If you try to stay in the United States and adjust your status to green card holder (AOS), the timing of your VWP entry may raise some questions about whether you misrepresented the purpose of your entry, which may in turn cause some problem with getting your AOS application approved. This answer assumes that it would even be advisable/possible to reroute I-130 for in-country AOS processing after you have already indicated that you would consular process. Some may disagree, but I believe that the least risky option is to continue on the consular processing path as you have already started down it. Schedule an in-person meeting with an experienced immigration attorney before making any decisions.
My colleague is correct ... using VWP/ESTA can be a big problem.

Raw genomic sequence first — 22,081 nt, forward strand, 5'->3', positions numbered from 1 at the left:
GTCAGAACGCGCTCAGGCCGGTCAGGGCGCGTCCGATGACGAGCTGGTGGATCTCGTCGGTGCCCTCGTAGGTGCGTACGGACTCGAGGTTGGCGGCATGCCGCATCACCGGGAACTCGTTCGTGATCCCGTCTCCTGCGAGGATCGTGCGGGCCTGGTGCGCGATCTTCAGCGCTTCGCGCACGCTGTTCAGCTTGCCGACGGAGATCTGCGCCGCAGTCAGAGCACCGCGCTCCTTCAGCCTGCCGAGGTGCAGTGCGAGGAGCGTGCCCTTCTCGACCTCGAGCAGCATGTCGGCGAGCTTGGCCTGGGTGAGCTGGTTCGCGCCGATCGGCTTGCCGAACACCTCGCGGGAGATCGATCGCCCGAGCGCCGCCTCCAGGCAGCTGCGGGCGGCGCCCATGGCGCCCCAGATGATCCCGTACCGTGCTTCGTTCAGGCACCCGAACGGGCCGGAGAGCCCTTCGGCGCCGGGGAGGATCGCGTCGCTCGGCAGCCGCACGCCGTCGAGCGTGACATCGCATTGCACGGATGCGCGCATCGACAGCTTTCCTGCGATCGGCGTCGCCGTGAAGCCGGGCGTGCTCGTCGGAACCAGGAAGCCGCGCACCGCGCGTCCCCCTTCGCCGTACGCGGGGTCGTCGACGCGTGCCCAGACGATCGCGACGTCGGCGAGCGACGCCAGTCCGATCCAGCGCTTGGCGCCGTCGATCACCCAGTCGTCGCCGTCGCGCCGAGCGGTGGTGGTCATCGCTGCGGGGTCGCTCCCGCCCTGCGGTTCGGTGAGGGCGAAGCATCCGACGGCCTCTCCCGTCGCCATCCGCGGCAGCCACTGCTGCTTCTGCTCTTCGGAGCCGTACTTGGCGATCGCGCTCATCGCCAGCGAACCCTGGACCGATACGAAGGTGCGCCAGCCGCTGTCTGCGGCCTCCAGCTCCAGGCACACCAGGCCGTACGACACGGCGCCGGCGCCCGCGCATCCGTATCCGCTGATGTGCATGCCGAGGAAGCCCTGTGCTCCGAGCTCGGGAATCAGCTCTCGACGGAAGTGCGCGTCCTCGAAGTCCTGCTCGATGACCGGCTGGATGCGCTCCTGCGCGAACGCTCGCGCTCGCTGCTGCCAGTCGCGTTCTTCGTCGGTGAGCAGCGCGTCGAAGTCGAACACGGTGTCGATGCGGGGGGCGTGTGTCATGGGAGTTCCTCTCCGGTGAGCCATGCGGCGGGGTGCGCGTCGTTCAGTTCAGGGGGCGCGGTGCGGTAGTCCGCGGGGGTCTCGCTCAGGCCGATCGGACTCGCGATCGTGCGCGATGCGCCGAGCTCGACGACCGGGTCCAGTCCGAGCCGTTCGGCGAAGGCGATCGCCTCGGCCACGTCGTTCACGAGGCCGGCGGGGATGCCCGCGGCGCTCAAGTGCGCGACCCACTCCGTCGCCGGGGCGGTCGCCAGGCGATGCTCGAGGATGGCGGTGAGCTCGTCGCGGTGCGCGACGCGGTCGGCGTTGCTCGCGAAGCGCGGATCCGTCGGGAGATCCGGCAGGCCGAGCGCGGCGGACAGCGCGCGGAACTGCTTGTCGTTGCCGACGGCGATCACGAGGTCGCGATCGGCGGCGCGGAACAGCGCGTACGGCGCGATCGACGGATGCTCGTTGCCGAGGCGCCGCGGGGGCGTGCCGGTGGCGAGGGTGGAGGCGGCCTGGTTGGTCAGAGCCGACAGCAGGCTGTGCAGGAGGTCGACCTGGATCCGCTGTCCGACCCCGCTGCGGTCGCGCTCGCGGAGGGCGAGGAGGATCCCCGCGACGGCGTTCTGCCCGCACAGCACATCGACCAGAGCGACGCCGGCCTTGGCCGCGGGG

Meet with an attorney before filing any more papers.
PROFESSOR OF IMMIGRATION LAW for over 10 years -- This blog posting is offered for informational purposes only. It does not constitute an attorney-client relationship. Also, keep in mind that this is an INTERNET BLOG. You should not rely on anything you read here to make decisions which impact on your life. Meet with an attorney, via Skype, or in person, to obtain competent personal and professional guidance.
The status of an applicant with VWP is somewhat shaky. A VWP visitor gives up the right to appear before an immigration court. This means that the DHS can detain and send a VWP participant home if a visa adjustment is denied. This can cause even more complications once consular processing begins.
Although it is unusual to deport without a hearing, this has happened to a few VWP visitors. Many VWP visitors have adjusted status who have not filed an I-130 before entry. It is also true that others have elected to successfully adjust status in the U. S. after beginning the process abroad for various reasons. Whether to change your mind at this point should be carefully discussed with a competent and experienced immigration attorney. Good luck.
This is general information, not legal advice, and does not create an attorney client relationship.